Customer Discussions > Textbook Buyback forum

Buy back e-books


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Showing 1-25 of 51 posts in this discussion
Initial post: Feb 12, 2011 2:21:14 PM PST
Can I sell back my e-books from Kindle? Once I read them it seems pointless to keep them on my Kindle so I was just wondering if they will buy them back for a part of the money it cost to download them on there??

Posted on Feb 12, 2011 10:20:59 PM PST
Please tell me you're joking.

Posted on Feb 12, 2011 10:28:50 PM PST
There's no buy-back of Kindle books, which would be kinda pointless anyhow. Anyone who wants to pay the price can always download their own copy. Just delete them from your Kindle when finished reading to get your space back. The books you buy from Amazon will show up in your archives and you will be able to download them again later for no extra cost if you want to read them again someday.

In reply to an earlier post on Feb 13, 2011 8:45:33 PM PST
[Deleted by Amazon on Jul 12, 2011 2:12:44 PM PDT]

Posted on Feb 17, 2011 4:21:34 AM PST
B. Sina says:
If one doesn't want to "waste" money on e-books because he/she cannot re-sell them later like dead tree books should just wait to read them from a library that lends e-books.

Posted on Feb 17, 2011 6:33:38 PM PST
Mike Brady says:
One day we'll reach peak bytes. We should start recycling our bits now before we run out.

Posted on Feb 17, 2011 7:09:41 PM PST
LHarris says:
You can lend most books in exchange for someonw one elses ebook.

Posted on Oct 2, 2011 9:14:19 PM PDT
Harsh Kalra says:
As now it's possible to borrow Kindle books from some libraries - it would be nice if Amazon can setup a mechanism whereby I can donate the license of my ebooks to the local library for further lending to it's patrons.

Posted on Oct 4, 2011 7:14:15 PM PDT
Razzviva says:
Just swap books with someone!

In reply to an earlier post on Nov 25, 2011 12:56:34 PM PST
Only some books allow lending, and I thought you could only lend once and I didn't know that it was related to them loaning you back.

I agree that you can delete it from your Kindle to free up space. But there are some books I'd pay amazon to remove from my archives because they just slow me down getting to the books I actually want.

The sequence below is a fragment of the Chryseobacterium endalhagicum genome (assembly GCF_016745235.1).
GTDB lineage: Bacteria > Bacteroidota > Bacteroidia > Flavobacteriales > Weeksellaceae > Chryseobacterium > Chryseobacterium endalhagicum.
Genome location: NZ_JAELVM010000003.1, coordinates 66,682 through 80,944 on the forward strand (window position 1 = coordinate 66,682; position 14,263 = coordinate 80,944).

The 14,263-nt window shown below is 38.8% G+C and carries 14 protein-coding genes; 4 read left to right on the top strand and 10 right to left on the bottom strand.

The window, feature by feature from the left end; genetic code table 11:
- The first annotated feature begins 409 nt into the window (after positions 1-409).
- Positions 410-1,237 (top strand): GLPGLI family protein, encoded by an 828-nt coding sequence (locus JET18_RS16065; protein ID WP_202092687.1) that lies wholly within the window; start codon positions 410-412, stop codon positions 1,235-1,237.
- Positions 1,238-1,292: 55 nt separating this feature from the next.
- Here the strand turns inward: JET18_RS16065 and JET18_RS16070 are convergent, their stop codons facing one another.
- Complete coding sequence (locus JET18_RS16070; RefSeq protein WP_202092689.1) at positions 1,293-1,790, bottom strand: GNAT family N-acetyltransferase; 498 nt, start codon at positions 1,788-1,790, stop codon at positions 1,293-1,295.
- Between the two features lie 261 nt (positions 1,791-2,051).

In reply to an earlier post on Feb 11, 2012 1:43:38 PM PST
[Deleted by Amazon on Sep 17, 2013 11:41:50 PM PDT]

Posted on Feb 11, 2012 10:15:14 PM PST
Last edited by the author on Feb 11, 2012 10:16:07 PM PST
Apparently some people are misunderstanding the functionality and/or level of availability of the "lending" feature.

Also, you CAN delete books completely from your "archives" as well, though you're then cut off from access to the book and are still out the money. But, it's an option, since there's not really anything else you can do with the books on a permanent level, other than having them just sit there.

Posted on Feb 13, 2012 4:03:48 PM PST
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In reply to an earlier post on Feb 14, 2012 6:22:35 PM PST
Last edited by the author on Feb 14, 2012 6:26:24 PM PST
Joyce, no. E-textbooks are really designed for convenience, not for financial benefits. As has been stated countless times in these forums, you can often get print books for less, and even if you can't, you can at least regain some of your money by reselling print books later regardless. E-textbooks you can only buy at whatever price they're set at, and you're stuck with it.

Since e-books are digital, there is NO advantage whatsoever to companies to "buy them back", because the supply is literally unlimited and they can charge what they like. Since there's also a lack of ability to "transfer" the license to an e-book to someone else, that also makes it impossible to get any return on the investment by other means. Yes, you can do work-arounds by registering devices to other accounts and such, but I don't think it'd be wise to be selling an e-book to a stranger if it requires literally giving their device access to your account.

All reasons that I don't buy e-books unless they're highly discounted (as in, discounted down to like one tenth of the print price or so) or I know they'd be keepers anyway. The convenience of having them on an e-reader instead of in my bag simply isn't worth the financial loss to me. I have yet to encounter a textbook I wasn't able to resell to someone for at least 50% of what I paid for it, and for most I manage to get at least 80% of my money back. If I had gotten them as e-books, I would have paid more for each one and gotten no money back. It would be a loss of hundreds of dollars already, and I'm only going on a year and a half into my degree.

Posted on May 20, 2012 6:10:52 AM PDT
Last edited by the author on Jun 26, 2012 2:15:27 AM PDT